Pulmonary Surfactant-Associated Protein D
Intestines
Real-Time Polymerase Chain Reaction
Homeostasis

Citer dette

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title = "Chemotherapy Modulates Intestinal Immune Gene Expression Including Surfactant Protein-D and Deleted in Malignant Brain Tumors 1 in Piglets",
abstract = "Background: Information about chemotherapy-induced intestinal gene expression may provide insight into the mechanisms underlying gut toxicity and help identify biomarkers and targets for intervention. Methods: We analyzed jejunal tissue from piglets subjected to two different, clinically relevant chemotherapy regimens: (1) busulfan plus cyclophosphamide (BUCY) and (2) doxorubicin (DOX). Results: Gene expression analysis identified 1,328 differentially expressed genes in the BUCY piglets and 594 in the DOX piglets, compared to controls. Similar changes in expression were found for 137 genes across the BUCY and DOX piglets. Selected genes of potential biological significance with a similar change in expression across the treatments were controlled by real-time polymerase chain reaction. Key innate defense molecules, including surfactant protein-D and deleted in malignant brain tumors 1, were among the upregulated genes for both treatments. Conclusion: In the developing intestine, chemotherapy increases the expression of genes related to innate immune functions involved in surveillance, protection, and homeostasis of mucosal surfaces.",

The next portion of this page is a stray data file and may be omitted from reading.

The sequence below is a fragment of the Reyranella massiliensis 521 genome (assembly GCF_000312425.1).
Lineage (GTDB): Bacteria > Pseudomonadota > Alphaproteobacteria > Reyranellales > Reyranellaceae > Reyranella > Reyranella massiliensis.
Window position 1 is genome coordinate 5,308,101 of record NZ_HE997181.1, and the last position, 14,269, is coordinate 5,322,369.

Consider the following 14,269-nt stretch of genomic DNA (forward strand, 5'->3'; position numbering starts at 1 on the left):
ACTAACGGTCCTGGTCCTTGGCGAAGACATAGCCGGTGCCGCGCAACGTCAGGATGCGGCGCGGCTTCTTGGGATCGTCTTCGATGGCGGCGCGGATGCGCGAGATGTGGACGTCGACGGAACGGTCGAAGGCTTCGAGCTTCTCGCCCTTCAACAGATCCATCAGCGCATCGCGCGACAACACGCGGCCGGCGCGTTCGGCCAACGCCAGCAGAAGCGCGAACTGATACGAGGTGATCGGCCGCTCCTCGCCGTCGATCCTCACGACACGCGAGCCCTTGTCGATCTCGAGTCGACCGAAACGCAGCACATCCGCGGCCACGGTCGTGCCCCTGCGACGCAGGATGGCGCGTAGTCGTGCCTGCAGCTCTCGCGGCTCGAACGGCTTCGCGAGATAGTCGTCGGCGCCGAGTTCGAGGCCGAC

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author = "Mathias Rathe and Mads Thomassen and Shen, {Ren{\'e} L.} and Pontoppidan, {Peter E L} and Steffen Husby and Klaus M{\"u}ller and Kruse, {Torben A.} and Sangild, {Per T.}",